The Marine Corps told Military.com that, instead of the Osprey, units are relying on what it referred to as "highly capable" alternatives for ship-to-shore operations: the UH-1Y Venom, CH-53E Super Stallion and KC-130J Hercules, and joint capabilities, such as the U.S. Navy SH-60 Seahawk and the Army's CH-47 Chinook and UH-60 Black Hawk, are considered options.
"The MV-22B Osprey is a highly capable military aircraft, and the Marine Corps has confidence in this platform," a spokesperson for the service, Capt. Alyssa Myers, told Military.com. "Flying an aircraft is an inherently dangerous mission to execute, but we train to reduce risk and to reinforce the safety of all service members.
"We are a force in readiness, and our MV-22 squadrons will do everything to remain ready to answer our nation's call," Myers added.
Since the Osprey's first flight in 1992, it has been involved in numerous crashes, accidents and mishaps, leading to more than 60 deaths. There have been 20 deaths since 2022 -- 12 Marines and eight airmen killed in four different incidents.
A mechanical failure known as a hard clutch engagement, or HCE, has plagued the Osprey for more than a decade, with at least 15 known incidents occurring between 2010 and 2022. An HCE happens when the aircraft's clutches -- which when working properly allow for one engine to power both propellers -- jam and shred internal components connected to the rotors.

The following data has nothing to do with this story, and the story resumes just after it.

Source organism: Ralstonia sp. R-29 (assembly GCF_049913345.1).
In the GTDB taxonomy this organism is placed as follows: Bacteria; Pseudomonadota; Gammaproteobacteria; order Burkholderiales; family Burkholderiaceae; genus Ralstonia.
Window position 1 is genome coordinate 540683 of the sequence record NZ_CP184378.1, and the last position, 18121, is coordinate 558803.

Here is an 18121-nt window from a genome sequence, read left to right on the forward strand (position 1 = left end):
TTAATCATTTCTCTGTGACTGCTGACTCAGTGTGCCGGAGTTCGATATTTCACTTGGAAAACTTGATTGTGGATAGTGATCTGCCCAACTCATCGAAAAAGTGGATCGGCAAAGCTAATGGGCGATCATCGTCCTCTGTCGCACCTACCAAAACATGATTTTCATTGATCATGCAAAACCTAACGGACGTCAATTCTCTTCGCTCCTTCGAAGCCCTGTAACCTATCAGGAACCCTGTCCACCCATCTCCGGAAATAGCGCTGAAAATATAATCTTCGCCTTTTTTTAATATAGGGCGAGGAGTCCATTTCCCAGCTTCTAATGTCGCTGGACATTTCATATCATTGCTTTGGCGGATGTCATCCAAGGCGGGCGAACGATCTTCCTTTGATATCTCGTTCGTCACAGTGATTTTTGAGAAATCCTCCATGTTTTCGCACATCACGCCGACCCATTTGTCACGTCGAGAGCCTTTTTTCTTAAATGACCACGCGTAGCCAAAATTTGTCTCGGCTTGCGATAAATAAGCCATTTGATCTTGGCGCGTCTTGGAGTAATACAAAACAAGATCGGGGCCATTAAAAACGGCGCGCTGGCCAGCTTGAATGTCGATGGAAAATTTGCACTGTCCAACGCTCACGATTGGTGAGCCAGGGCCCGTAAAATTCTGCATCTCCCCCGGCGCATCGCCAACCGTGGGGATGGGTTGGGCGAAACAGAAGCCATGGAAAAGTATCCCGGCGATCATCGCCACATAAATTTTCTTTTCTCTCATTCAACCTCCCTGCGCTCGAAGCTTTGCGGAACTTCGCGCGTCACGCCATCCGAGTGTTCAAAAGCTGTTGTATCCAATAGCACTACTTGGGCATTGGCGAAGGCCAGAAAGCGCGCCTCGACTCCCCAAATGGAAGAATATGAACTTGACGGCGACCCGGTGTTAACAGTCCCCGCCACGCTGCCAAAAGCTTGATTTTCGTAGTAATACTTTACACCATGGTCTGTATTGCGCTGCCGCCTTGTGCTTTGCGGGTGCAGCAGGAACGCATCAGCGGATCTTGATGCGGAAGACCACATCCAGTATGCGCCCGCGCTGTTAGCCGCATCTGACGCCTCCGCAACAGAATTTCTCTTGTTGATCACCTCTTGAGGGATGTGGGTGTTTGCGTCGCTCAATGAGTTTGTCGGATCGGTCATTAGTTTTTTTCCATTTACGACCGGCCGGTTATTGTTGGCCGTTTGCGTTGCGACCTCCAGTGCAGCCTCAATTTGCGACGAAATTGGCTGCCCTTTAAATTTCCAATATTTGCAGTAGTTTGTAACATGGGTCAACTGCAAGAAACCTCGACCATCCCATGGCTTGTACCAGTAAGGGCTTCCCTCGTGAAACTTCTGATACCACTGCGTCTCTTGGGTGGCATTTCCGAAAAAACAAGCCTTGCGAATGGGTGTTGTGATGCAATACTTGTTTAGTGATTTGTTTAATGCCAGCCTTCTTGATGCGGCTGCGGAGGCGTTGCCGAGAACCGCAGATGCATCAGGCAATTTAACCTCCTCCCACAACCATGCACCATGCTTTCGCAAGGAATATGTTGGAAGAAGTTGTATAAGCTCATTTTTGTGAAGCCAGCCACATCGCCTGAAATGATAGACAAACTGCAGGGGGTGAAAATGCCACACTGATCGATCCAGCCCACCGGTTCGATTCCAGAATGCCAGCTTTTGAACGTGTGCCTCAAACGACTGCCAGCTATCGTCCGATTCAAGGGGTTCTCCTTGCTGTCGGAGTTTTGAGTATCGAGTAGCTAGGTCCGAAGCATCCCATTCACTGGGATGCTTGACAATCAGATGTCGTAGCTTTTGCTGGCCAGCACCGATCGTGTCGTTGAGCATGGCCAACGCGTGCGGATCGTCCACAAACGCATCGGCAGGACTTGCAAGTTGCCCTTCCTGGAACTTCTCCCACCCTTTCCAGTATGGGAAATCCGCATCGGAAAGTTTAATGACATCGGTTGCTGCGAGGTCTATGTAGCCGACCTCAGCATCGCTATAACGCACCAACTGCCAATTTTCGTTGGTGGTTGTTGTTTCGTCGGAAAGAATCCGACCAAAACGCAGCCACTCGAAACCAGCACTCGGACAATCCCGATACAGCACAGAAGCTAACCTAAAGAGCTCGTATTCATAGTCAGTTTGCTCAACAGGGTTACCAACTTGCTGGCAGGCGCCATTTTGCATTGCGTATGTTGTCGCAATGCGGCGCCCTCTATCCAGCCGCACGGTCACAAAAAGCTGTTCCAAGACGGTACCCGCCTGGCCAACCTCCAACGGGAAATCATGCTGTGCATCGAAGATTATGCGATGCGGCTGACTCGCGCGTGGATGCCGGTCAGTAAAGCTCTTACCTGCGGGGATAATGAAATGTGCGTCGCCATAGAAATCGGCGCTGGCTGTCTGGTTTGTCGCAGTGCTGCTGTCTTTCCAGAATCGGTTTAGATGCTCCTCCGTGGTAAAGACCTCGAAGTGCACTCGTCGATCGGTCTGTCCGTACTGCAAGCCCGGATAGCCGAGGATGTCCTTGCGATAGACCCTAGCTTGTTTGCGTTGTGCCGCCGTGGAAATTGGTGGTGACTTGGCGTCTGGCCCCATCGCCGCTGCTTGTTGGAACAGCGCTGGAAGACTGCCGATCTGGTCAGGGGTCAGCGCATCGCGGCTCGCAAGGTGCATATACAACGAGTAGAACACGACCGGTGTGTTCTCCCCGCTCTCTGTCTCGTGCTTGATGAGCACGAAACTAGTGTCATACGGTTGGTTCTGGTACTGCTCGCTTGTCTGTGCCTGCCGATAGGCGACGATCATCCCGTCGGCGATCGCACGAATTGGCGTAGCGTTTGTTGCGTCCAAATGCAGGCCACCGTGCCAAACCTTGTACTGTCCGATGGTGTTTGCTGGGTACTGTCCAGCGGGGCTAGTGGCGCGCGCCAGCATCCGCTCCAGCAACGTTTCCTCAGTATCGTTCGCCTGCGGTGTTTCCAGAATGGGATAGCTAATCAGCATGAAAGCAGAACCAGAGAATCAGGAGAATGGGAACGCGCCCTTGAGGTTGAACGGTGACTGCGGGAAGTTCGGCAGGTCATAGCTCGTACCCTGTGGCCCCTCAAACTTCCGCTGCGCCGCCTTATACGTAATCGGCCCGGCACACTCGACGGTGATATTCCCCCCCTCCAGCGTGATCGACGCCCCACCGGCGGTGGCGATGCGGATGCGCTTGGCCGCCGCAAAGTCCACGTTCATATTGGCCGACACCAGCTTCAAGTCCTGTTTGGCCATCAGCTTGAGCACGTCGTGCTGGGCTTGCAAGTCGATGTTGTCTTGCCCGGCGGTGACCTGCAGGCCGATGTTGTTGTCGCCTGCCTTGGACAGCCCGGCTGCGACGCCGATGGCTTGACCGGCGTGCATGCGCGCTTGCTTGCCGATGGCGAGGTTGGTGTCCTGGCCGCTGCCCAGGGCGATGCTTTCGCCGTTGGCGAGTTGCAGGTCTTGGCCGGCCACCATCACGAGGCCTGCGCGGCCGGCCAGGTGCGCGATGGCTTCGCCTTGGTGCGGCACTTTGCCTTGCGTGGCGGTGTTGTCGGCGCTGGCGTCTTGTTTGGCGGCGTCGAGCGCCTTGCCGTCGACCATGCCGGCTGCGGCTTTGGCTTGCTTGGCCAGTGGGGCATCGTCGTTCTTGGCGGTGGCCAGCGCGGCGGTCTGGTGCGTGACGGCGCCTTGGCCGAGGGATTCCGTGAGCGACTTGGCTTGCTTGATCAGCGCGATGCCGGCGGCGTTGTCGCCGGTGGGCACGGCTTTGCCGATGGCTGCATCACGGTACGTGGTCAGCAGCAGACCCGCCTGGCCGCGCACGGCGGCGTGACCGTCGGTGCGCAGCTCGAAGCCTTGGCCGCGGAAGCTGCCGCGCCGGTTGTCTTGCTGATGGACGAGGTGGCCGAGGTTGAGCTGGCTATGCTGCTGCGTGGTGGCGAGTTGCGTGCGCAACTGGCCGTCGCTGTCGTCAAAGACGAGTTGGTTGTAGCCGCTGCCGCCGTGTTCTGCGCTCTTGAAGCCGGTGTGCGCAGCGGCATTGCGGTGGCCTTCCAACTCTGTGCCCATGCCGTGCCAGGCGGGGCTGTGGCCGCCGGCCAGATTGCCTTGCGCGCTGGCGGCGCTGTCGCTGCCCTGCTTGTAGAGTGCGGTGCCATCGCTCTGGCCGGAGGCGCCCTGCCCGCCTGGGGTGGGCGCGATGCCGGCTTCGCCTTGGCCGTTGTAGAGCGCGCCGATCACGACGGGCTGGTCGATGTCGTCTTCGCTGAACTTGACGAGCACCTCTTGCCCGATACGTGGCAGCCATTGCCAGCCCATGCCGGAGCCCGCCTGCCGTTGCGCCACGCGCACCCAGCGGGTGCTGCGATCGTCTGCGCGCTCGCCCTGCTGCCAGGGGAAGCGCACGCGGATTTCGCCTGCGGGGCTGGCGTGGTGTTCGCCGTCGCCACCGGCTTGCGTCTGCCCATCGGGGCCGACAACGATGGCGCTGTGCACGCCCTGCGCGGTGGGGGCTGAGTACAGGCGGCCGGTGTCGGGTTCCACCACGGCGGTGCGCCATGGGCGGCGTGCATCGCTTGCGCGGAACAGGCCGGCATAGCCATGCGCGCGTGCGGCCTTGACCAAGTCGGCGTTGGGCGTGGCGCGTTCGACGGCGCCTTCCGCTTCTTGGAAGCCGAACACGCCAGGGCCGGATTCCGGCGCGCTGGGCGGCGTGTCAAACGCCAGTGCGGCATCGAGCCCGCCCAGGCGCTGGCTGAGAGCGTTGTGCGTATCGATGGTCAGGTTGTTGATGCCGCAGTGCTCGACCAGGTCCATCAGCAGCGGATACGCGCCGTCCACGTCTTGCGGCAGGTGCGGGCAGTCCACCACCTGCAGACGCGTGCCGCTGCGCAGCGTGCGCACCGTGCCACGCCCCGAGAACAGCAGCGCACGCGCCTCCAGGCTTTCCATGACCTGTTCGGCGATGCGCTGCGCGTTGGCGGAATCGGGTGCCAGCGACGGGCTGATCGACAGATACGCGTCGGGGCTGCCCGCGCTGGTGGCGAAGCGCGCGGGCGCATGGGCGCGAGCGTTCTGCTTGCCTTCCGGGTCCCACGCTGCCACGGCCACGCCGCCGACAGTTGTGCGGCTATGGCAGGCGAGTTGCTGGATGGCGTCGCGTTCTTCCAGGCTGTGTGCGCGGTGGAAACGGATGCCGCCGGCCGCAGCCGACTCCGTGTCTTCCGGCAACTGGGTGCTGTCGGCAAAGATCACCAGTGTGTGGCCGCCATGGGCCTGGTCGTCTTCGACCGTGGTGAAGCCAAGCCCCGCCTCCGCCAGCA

One essential component that can wear out and lead to a clutch failure is the input quill assembly. While the incident is still under investigation, the Air Force noted that preliminary indications in the November crash that killed eight airmen indicated a "potential materiel failure."
An Air Force Special Operations Command official told Military.com last week that preliminary findings in the Nov. 29 mishap show that the flight hours on the input quill assembly were likely below the 800 flight hour threshold for replacement that was announced in February.
Three Marines were killed in August when their Osprey, part of a routine joint training exercise, crashed off the coast of Australia. The cause of the crash has yet to be confirmed by the service. The next month, three Ospreys made forced landings in Japan within days of one another, but the Corps said at the time there were no indications of HCE issues.
Meanwhile, each branch is conducting its stand-down in accordance with its respective orders, which were announced at the same time.
The Marine Corps said that it is conducting maintenance, using flight simulators, and holding "ready room" discussions during the pause in operations. The Navy, which has only 27 Ospreys, said that it is working on "branch plans" or contingencies to conduct operations while the V-22 is sidelined.
Air Force Special Operations Command told Military.com last week it has appointed general officers for both the Safety Investigation Board and Accident Investigation Board to look into the causes of the Nov. 29 crash.
"This stand-down will allow time for safety investigations to happen and give time to figure out how to implement any risk mitigations that may be needed," Capt. Amy Rasmussen, an AFSOC spokeswoman, said in an emailed statement. "The CV-22s will not be returned to flight until they are deemed safe to fly for all of our aircrews."